Book Review: 'Garden Time,' W.S. Merwin
KELLY MCEVERS, HOST:
Poet W.S. Merwin is nearly 90. His eyesight is failing, and he can't see well enough to write. He dictated many of the poems for his new collection "Garden Time" to his wife, and our poetry reviewer Tess Taylor says the result is spectacular.
TESS TAYLOR, BYLINE: Even writing one good book of poems is tricky, let alone sustaining a career that lasts over six decades, all of which is to say I'd be delighted with "Garden Time" anyway. But having such a fine book of poetry come to us now from such a voice as Merwin's is a rare and particular gift.
Gardens or time are hardly new to lyric poetry. In fact, they might be its most familiar ingredients. Merwin puts these classics to fresh use. Suspending a morning, holding up its facets, Merwin asks how time inhabits us and we inhabit time. The poems give the effect of watching a great beam of light move over a stained glass window. They are often written as unpunctuated sentences that seem still glinting, just lifted out of the stream.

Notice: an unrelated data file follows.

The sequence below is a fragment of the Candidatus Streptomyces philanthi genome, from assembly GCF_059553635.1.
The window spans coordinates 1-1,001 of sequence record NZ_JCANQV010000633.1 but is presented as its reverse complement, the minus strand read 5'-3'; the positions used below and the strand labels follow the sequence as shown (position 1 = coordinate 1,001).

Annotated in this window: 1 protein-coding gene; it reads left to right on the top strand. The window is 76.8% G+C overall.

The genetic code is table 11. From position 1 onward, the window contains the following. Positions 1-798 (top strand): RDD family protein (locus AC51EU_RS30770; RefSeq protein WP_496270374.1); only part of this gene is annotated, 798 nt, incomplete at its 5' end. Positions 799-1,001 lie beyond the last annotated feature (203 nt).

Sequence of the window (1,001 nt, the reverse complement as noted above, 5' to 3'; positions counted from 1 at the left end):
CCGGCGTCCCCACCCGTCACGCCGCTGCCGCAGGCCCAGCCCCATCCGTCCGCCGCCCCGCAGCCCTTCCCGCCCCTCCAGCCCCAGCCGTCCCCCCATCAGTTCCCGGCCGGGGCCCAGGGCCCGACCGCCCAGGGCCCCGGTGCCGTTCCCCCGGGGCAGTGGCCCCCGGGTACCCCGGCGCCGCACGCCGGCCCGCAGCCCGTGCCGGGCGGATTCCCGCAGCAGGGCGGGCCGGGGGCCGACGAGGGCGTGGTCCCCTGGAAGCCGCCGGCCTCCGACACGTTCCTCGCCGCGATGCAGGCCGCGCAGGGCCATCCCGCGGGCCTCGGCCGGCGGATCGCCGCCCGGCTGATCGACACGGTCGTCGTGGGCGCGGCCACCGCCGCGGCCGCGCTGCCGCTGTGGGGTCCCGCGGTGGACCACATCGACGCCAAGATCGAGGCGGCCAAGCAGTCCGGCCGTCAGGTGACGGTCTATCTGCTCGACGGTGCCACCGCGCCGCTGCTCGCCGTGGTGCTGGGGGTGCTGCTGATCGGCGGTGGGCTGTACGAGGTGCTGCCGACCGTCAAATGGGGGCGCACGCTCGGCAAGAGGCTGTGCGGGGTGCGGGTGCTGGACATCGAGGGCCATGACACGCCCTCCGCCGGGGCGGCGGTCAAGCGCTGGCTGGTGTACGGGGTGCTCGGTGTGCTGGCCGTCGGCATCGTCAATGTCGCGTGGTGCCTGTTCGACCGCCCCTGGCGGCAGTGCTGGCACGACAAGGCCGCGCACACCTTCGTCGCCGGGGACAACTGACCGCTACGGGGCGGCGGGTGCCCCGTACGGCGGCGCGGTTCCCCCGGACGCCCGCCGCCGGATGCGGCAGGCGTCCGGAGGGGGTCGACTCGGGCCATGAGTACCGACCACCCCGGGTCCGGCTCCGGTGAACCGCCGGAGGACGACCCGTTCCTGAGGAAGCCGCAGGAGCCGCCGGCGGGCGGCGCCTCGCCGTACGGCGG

I'm especially drawn to Merwin's gentle discourse with his own mortality, as in the poem called "Not Early Or Late," where he asks, (reading) is it I that have come to this age, or is it the age that has come to me? Which one has brought along all these silent images on their shadowy river?
I also admire the poem called "The Morning," where Merwin addresses the day itself, asking, (reading) would I love it this way if I were somewhere else or if I were younger for the first time or if these very birds were not singing? Merwin, as if speaking to his own end, continues on. (Reading) Red torment of body or gray void of grief, would I love it this way if I knew that I would remember anything that is here now, anything, anything?
MCEVERS: The poetry collection is "Garden Time" by W.S. Merwin. Tess Taylor had our review. Her most recent book is "Work And Days."
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